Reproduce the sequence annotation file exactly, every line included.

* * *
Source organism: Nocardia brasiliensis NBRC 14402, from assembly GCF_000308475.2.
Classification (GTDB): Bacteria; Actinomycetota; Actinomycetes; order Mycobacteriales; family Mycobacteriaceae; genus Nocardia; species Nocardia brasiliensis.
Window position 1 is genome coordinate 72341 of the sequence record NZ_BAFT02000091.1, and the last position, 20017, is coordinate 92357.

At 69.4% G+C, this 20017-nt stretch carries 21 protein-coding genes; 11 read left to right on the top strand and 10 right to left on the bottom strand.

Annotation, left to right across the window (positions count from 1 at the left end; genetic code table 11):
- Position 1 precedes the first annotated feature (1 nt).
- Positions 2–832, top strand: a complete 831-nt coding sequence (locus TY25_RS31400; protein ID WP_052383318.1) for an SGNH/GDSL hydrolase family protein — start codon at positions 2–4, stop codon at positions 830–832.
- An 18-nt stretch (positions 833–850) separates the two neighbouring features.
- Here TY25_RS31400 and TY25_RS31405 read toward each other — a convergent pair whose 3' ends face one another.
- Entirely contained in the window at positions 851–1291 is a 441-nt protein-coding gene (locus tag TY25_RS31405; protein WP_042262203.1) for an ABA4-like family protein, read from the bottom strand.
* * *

Source organism: Nocardia brasiliensis NBRC 14402, from assembly GCF_000308475.2.
Classification (GTDB): Bacteria; Actinomycetota; Actinomycetes; order Mycobacteriales; family Mycobacteriaceae; genus Nocardia; species Nocardia brasiliensis.
Window position 1 is genome coordinate 72341 of the sequence record NZ_BAFT02000091.1, and the last position, 20017, is coordinate 92357.

At 69.4% G+C, this 20017-nt stretch carries 21 protein-coding genes; 11 read left to right on the top strand and 10 right to left on the bottom strand.

Annotation, left to right across the window (positions count from 1 at the left end; genetic code table 11):
- Position 1 precedes the first annotated feature (1 nt).
- Positions 2–832, top strand: a complete 831-nt coding sequence (locus TY25_RS31400; protein ID WP_052383318.1) for an SGNH/GDSL hydrolase family protein — start codon at positions 2–4, stop codon at positions 830–832.
- An 18-nt stretch (positions 833–850) separates the two neighbouring features.
- Here TY25_RS31400 and TY25_RS31405 read toward each other — a convergent pair whose 3' ends face one another.
- Entirely contained in the window at positions 851–1291 is a 441-nt protein-coding gene (locus tag TY25_RS31405; protein WP_042262203.1) for an ABA4-like family protein, read from the bottom strand.